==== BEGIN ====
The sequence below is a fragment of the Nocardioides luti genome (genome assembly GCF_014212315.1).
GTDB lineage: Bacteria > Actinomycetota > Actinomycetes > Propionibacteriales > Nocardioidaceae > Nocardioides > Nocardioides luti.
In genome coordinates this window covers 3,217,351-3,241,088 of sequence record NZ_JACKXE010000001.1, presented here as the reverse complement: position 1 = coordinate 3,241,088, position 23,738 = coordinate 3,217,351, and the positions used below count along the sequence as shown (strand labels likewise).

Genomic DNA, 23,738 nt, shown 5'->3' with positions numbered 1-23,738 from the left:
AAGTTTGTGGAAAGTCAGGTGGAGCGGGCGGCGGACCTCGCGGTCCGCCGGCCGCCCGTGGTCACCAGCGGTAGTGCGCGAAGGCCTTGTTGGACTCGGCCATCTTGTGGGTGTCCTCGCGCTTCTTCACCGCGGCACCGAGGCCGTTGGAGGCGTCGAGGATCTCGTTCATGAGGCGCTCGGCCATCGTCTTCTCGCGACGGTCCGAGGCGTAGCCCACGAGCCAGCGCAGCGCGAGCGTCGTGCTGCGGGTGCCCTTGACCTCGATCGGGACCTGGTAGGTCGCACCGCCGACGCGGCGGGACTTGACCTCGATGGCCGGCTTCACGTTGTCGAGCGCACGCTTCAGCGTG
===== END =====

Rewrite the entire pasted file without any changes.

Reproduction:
The sequence below is a fragment of the Nocardioides luti genome (genome assembly GCF_014212315.1).
GTDB lineage: Bacteria > Actinomycetota > Actinomycetes > Propionibacteriales > Nocardioidaceae > Nocardioides > Nocardioides luti.
In genome coordinates this window covers 3,217,351-3,241,088 of sequence record NZ_JACKXE010000001.1, presented here as the reverse complement: position 1 = coordinate 3,241,088, position 23,738 = coordinate 3,217,351, and the positions used below count along the sequence as shown (strand labels likewise).

Genomic DNA, 23,738 nt, shown 5'->3' with positions numbered 1-23,738 from the left:
AAGTTTGTGGAAAGTCAGGTGGAGCGGGCGGCGGACCTCGCGGTCCGCCGGCCGCCCGTGGTCACCAGCGGTAGTGCGCGAAGGCCTTGTTGGACTCGGCCATCTTGTGGGTGTCCTCGCGCTTCTTCACCGCGGCACCGAGGCCGTTGGAGGCGTCGAGGATCTCGTTCATGAGGCGCTCGGCCATCGTCTTCTCGCGACGGTCCGAGGCGTAGCCCACGAGCCAGCGCAGCGCGAGCGTCGTGCTGCGGGTGCCCTTGACCTCGATCGGGACCTGGTAGGTCGCACCGCCGACGCGGCGGGACTTGACCTCGATGGCCGGCTTCACGTTGTCGAGCGCACGCTTCAGCGTG